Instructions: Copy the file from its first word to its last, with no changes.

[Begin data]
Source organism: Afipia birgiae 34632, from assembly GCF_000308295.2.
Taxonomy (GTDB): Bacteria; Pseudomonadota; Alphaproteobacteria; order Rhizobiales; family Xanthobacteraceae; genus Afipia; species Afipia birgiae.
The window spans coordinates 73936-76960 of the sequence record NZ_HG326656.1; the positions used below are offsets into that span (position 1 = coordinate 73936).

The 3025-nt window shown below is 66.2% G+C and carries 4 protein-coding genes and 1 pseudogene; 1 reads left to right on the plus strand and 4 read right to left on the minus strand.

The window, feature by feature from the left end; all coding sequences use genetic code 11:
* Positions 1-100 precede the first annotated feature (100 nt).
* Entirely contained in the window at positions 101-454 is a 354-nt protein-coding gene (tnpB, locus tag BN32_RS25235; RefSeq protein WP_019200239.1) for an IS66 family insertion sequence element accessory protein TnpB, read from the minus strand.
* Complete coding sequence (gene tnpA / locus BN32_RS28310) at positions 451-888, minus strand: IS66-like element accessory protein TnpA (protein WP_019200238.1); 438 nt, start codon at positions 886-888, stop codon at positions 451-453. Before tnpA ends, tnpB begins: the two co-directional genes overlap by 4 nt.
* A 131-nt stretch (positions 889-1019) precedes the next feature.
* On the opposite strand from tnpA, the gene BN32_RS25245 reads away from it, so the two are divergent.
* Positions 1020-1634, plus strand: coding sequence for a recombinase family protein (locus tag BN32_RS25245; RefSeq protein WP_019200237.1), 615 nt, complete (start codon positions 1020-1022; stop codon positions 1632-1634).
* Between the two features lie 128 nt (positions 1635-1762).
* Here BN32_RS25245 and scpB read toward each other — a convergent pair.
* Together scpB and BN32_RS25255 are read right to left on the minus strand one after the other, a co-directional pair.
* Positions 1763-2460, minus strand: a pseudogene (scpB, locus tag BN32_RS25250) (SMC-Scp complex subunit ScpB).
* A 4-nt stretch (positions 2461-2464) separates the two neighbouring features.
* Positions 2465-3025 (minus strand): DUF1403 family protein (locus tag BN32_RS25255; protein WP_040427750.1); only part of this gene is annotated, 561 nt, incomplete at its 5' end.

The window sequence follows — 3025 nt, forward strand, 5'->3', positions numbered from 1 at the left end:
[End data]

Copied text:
Source organism: Afipia birgiae 34632, from assembly GCF_000308295.2.
Taxonomy (GTDB): Bacteria; Pseudomonadota; Alphaproteobacteria; order Rhizobiales; family Xanthobacteraceae; genus Afipia; species Afipia birgiae.
The window spans coordinates 73936-76960 of the sequence record NZ_HG326656.1; the positions used below are offsets into that span (position 1 = coordinate 73936).

The 3025-nt window shown below is 66.2% G+C and carries 4 protein-coding genes and 1 pseudogene; 1 reads left to right on the plus strand and 4 read right to left on the minus strand.

The window, feature by feature from the left end; all coding sequences use genetic code 11:
* Positions 1-100 precede the first annotated feature (100 nt).
* Entirely contained in the window at positions 101-454 is a 354-nt protein-coding gene (tnpB, locus tag BN32_RS25235; RefSeq protein WP_019200239.1) for an IS66 family insertion sequence element accessory protein TnpB, read from the minus strand.
* Complete coding sequence (gene tnpA / locus BN32_RS28310) at positions 451-888, minus strand: IS66-like element accessory protein TnpA (protein WP_019200238.1); 438 nt, start codon at positions 886-888, stop codon at positions 451-453. Before tnpA ends, tnpB begins: the two co-directional genes overlap by 4 nt.
* A 131-nt stretch (positions 889-1019) precedes the next feature.
* On the opposite strand from tnpA, the gene BN32_RS25245 reads away from it, so the two are divergent.
* Positions 1020-1634, plus strand: coding sequence for a recombinase family protein (locus tag BN32_RS25245; RefSeq protein WP_019200237.1), 615 nt, complete (start codon positions 1020-1022; stop codon positions 1632-1634).
* Between the two features lie 128 nt (positions 1635-1762).
* Here BN32_RS25245 and scpB read toward each other — a convergent pair.
* Together scpB and BN32_RS25255 are read right to left on the minus strand one after the other, a co-directional pair.
* Positions 1763-2460, minus strand: a pseudogene (scpB, locus tag BN32_RS25250) (SMC-Scp complex subunit ScpB).
* A 4-nt stretch (positions 2461-2464) separates the two neighbouring features.
* Positions 2465-3025 (minus strand): DUF1403 family protein (locus tag BN32_RS25255; protein WP_040427750.1); only part of this gene is annotated, 561 nt, incomplete at its 5' end.

The window sequence follows — 3025 nt, forward strand, 5'->3', positions numbered from 1 at the left end: